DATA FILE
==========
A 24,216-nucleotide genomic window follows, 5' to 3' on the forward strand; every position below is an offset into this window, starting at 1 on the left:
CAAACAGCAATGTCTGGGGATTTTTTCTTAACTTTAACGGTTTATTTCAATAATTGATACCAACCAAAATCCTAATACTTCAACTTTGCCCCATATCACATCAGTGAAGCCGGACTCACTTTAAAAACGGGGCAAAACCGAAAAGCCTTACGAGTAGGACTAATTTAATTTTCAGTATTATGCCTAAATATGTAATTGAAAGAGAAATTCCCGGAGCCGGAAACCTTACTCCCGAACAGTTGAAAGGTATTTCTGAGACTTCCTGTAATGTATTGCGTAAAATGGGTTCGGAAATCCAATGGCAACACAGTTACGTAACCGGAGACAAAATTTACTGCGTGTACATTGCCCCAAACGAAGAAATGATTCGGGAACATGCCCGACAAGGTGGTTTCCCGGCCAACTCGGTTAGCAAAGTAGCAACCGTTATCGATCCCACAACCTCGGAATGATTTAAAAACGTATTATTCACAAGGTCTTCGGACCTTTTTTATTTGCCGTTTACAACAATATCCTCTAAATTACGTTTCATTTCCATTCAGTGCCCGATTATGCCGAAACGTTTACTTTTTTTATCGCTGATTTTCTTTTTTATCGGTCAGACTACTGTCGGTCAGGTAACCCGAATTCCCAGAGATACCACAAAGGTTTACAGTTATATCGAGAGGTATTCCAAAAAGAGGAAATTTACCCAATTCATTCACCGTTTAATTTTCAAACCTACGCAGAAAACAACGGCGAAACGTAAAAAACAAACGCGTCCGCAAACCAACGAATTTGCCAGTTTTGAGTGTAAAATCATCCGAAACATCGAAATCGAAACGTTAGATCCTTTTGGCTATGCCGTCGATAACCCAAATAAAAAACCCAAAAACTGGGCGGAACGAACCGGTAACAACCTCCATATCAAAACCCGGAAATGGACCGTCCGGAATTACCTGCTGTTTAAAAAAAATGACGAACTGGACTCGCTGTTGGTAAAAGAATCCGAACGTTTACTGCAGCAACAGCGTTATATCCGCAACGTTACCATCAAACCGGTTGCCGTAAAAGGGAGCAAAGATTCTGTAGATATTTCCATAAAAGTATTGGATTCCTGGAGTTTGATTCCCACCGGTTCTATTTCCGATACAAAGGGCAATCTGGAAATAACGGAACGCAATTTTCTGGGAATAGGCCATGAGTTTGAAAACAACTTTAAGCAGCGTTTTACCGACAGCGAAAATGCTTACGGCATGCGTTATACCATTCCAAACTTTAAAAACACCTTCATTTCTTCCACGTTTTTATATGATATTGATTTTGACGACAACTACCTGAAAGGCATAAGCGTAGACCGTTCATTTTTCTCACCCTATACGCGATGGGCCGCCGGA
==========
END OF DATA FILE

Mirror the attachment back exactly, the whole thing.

A 24,216-nucleotide genomic window follows, 5' to 3' on the forward strand; every position below is an offset into this window, starting at 1 on the left:
CAAACAGCAATGTCTGGGGATTTTTTCTTAACTTTAACGGTTTATTTCAATAATTGATACCAACCAAAATCCTAATACTTCAACTTTGCCCCATATCACATCAGTGAAGCCGGACTCACTTTAAAAACGGGGCAAAACCGAAAAGCCTTACGAGTAGGACTAATTTAATTTTCAGTATTATGCCTAAATATGTAATTGAAAGAGAAATTCCCGGAGCCGGAAACCTTACTCCCGAACAGTTGAAAGGTATTTCTGAGACTTCCTGTAATGTATTGCGTAAAATGGGTTCGGAAATCCAATGGCAACACAGTTACGTAACCGGAGACAAAATTTACTGCGTGTACATTGCCCCAAACGAAGAAATGATTCGGGAACATGCCCGACAAGGTGGTTTCCCGGCCAACTCGGTTAGCAAAGTAGCAACCGTTATCGATCCCACAACCTCGGAATGATTTAAAAACGTATTATTCACAAGGTCTTCGGACCTTTTTTATTTGCCGTTTACAACAATATCCTCTAAATTACGTTTCATTTCCATTCAGTGCCCGATTATGCCGAAACGTTTACTTTTTTTATCGCTGATTTTCTTTTTTATCGGTCAGACTACTGTCGGTCAGGTAACCCGAATTCCCAGAGATACCACAAAGGTTTACAGTTATATCGAGAGGTATTCCAAAAAGAGGAAATTTACCCAATTCATTCACCGTTTAATTTTCAAACCTACGCAGAAAACAACGGCGAAACGTAAAAAACAAACGCGTCCGCAAACCAACGAATTTGCCAGTTTTGAGTGTAAAATCATCCGAAACATCGAAATCGAAACGTTAGATCCTTTTGGCTATGCCGTCGATAACCCAAATAAAAAACCCAAAAACTGGGCGGAACGAACCGGTAACAACCTCCATATCAAAACCCGGAAATGGACCGTCCGGAATTACCTGCTGTTTAAAAAAAATGACGAACTGGACTCGCTGTTGGTAAAAGAATCCGAACGTTTACTGCAGCAACAGCGTTATATCCGCAACGTTACCATCAAACCGGTTGCCGTAAAAGGGAGCAAAGATTCTGTAGATATTTCCATAAAAGTATTGGATTCCTGGAGTTTGATTCCCACCGGTTCTATTTCCGATACAAAGGGCAATCTGGAAATAACGGAACGCAATTTTCTGGGAATAGGCCATGAGTTTGAAAACAACTTTAAGCAGCGTTTTACCGACAGCGAAAATGCTTACGGCATGCGTTATACCATTCCAAACTTTAAAAACACCTTCATTTCTTCCACGTTTTTATATGATATTGATTTTGACGACAACTACCTGAAAGGCATAAGCGTAGACCGTTCATTTTTCTCACCCTATACGCGATGGGCCGCCGGA